Blue cheese and pear scones with rocket and speck (by guest blogger Rutti)

Blue cheese and pear scones with rocket and speck

An old friend of mine recently posted a picture of these scones on facebook. My mouth dropped and I started drooling the moment I saw it, so I asked her to guest star on Susan’s Sumptuous Suppers to share her recipe. So, with no further ado, may I introduce Rutti, with her magnificent blue cheese and pear scones with rocket and speck:

I love blue cheese, which, in my thinking, isn’t such a big leap for someone who loves belachan. (That is another story involving a lot of childhood memories and a whole load of Australians gagging at the smell…) Back to blue cheese….my first experience was about 12 years ago and it was a layer of blue vein on top of a slice of beurre bosc pear. That marvellous combination has stuck with me and it’s still my favourite way to have blue cheese.  I recently moved to Cairns where I discovered a dairy farm in the tablelands call Gallo Dairyland that produces some pretty tasty cheese and chocolate.  They have a really soft and creamy blue cheese and I couldn’t resist buying a block. It wasn’t cheap, or small. Hell I drove an hour and a half to this farm so I was got to make it worth my while!  This was my last method of using up the last chunk of cheese I had.  If you don’t have speck, prosciutto or a really nice ham or smoked bacon is just as nice.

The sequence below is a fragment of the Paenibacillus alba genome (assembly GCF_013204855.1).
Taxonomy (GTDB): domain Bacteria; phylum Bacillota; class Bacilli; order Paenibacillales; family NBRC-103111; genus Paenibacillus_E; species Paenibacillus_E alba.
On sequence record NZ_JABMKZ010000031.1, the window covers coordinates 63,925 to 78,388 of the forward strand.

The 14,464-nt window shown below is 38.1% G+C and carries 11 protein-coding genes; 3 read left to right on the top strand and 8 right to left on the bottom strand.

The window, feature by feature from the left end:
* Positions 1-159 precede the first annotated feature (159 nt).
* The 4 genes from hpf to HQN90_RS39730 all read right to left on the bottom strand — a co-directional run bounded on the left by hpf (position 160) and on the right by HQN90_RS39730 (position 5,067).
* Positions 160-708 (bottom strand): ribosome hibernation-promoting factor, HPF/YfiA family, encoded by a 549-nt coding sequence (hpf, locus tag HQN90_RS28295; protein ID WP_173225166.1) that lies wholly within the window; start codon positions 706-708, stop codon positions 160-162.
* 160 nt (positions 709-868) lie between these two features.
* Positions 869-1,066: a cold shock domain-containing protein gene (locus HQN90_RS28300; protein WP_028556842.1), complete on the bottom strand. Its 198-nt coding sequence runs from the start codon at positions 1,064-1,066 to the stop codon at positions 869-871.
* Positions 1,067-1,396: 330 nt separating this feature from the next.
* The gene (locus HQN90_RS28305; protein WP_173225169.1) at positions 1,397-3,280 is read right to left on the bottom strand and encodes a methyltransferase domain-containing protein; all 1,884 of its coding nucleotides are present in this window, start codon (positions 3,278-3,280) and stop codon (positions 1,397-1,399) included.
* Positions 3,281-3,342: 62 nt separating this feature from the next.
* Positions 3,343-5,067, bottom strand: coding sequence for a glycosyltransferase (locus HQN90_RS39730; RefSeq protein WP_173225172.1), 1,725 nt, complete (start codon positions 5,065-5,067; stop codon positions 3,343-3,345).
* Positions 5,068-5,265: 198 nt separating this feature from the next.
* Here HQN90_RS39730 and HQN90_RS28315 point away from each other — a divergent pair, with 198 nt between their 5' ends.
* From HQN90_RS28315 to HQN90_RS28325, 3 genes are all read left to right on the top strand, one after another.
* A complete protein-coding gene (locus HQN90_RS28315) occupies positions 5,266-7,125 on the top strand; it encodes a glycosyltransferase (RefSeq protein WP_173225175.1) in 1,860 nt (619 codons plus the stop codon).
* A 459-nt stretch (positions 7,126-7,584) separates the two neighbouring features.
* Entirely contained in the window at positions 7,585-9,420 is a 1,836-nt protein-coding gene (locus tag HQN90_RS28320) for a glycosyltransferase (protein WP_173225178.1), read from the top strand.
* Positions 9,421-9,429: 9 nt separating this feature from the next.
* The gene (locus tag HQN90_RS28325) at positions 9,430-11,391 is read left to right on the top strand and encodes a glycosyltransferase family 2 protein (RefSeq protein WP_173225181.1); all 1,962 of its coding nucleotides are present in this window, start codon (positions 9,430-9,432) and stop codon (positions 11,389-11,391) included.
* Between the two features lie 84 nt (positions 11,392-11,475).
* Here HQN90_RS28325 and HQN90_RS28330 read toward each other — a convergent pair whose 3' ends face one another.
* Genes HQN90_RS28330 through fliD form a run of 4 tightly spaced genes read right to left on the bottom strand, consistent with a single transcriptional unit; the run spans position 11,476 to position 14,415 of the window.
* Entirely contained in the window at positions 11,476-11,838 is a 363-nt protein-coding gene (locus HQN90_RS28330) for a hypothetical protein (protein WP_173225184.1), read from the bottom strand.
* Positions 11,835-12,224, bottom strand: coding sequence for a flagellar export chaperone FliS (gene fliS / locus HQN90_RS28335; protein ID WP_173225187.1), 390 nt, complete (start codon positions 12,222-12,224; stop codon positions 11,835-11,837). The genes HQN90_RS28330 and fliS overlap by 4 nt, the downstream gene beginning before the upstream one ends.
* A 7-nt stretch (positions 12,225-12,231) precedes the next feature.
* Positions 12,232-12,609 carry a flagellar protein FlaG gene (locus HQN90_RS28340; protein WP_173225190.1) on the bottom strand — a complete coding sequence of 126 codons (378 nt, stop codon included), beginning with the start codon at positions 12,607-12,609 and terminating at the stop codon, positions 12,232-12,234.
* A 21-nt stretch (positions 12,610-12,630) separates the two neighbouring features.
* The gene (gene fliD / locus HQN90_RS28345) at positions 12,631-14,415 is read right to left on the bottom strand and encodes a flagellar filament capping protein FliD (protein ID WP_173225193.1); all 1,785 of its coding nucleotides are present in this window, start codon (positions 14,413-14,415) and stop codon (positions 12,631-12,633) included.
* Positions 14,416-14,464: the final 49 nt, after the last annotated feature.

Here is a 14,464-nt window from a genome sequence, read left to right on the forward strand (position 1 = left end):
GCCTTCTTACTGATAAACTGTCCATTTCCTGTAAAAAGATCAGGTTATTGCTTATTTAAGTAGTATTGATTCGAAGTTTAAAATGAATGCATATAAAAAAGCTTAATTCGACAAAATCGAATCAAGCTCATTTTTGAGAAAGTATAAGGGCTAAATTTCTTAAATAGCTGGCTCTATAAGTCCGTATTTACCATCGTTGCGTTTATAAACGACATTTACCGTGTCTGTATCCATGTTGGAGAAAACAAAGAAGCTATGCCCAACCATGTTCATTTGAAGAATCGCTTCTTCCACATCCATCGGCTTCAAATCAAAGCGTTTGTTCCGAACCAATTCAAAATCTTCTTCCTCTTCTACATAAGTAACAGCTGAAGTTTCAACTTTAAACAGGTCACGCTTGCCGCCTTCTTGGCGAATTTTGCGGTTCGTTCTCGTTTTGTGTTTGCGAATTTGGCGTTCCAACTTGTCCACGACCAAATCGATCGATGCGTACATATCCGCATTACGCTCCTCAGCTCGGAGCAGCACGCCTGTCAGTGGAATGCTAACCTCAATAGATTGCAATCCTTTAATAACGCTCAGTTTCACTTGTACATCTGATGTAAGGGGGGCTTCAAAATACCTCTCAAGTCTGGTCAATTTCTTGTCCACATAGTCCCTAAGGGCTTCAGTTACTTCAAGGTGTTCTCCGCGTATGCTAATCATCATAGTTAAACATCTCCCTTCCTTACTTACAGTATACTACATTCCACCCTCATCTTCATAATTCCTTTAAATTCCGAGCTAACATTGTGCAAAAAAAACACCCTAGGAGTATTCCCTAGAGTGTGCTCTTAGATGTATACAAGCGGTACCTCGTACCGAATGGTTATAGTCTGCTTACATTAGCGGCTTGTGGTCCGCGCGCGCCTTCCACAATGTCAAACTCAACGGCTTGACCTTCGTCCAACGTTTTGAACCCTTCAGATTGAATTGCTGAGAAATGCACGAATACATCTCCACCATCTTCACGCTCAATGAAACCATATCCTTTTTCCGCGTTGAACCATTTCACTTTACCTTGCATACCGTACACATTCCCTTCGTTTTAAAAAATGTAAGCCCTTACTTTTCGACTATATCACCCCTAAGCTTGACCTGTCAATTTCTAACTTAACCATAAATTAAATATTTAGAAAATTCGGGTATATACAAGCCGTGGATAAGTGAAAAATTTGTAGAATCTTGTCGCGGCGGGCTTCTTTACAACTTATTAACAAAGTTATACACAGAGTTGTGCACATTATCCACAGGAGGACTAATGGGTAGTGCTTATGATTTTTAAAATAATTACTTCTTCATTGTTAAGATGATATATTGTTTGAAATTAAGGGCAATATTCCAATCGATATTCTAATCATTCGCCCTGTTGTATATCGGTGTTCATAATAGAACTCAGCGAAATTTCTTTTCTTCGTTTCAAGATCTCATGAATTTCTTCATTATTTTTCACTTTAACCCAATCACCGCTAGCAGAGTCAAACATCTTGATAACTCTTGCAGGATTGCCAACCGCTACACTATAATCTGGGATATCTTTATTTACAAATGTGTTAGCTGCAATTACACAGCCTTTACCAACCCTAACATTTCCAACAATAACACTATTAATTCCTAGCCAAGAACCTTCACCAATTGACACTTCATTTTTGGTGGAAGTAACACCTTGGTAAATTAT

Makes about 12

2 cups self raising flour
½ cup crumbed blue cheese (if you’re using mild blue cheese, I would up the ante to 1 to 1 ½ cups. It depends on how strong you like it)
½ teaspoon salt
40 grams unsalted butter, diced
1 1/4 cup milk
1 container Maggie Beer’s pear paste,   chopped into small pieces
12 slices speck
1 handful rocket

To make the scones, heat a fan-forced oven to 180 degrees.  Shift the flour and the salt into a mixing bowl.  Add the butter and mix by hand until it resembles crumbs. Add the milk, chopped pear paste and cheese and knead until it is mixed well. Don’t over mix it. If it starts to resemble plasticine, start again! You want it soft not too sticky or stretchy.  Roll it into a ball and knead for another 5 minutes on a lightly floured surface.  Again, soft not plasticine! Let it rest for a 5-10 minutes.  Roll it out to a 2-3 cm thickness and cut about 12 scones.  Lay them on a tray lined with baking paper, ensuring the scones are close to each other-when they rise, they will join and ‘support’ each other and that gives you even sizes. Brush the tops with a bit of milk and bake for 15 minutes or until tops are golden brown.  If you tap them and they sound hollow, they are cooked. Cool on a wire rack.

Heat a frying pan over a medium low heat, without oil, for a few minutes. I use a copper Scanpan but a nonstick works just as well. Dry fry the thin slices of speck until just cooked through.  Remove from heat and leave in a plate. I don’t drain the speck on absorbent paper, as I want the scones to absorb the drippings. Slice a scone in half, add a few rocket leaves and top with speck.  Butter the topside of the scone and serve with a glass of red wine.  It’s a great picnic snack or serves well as a light dinner 🙂

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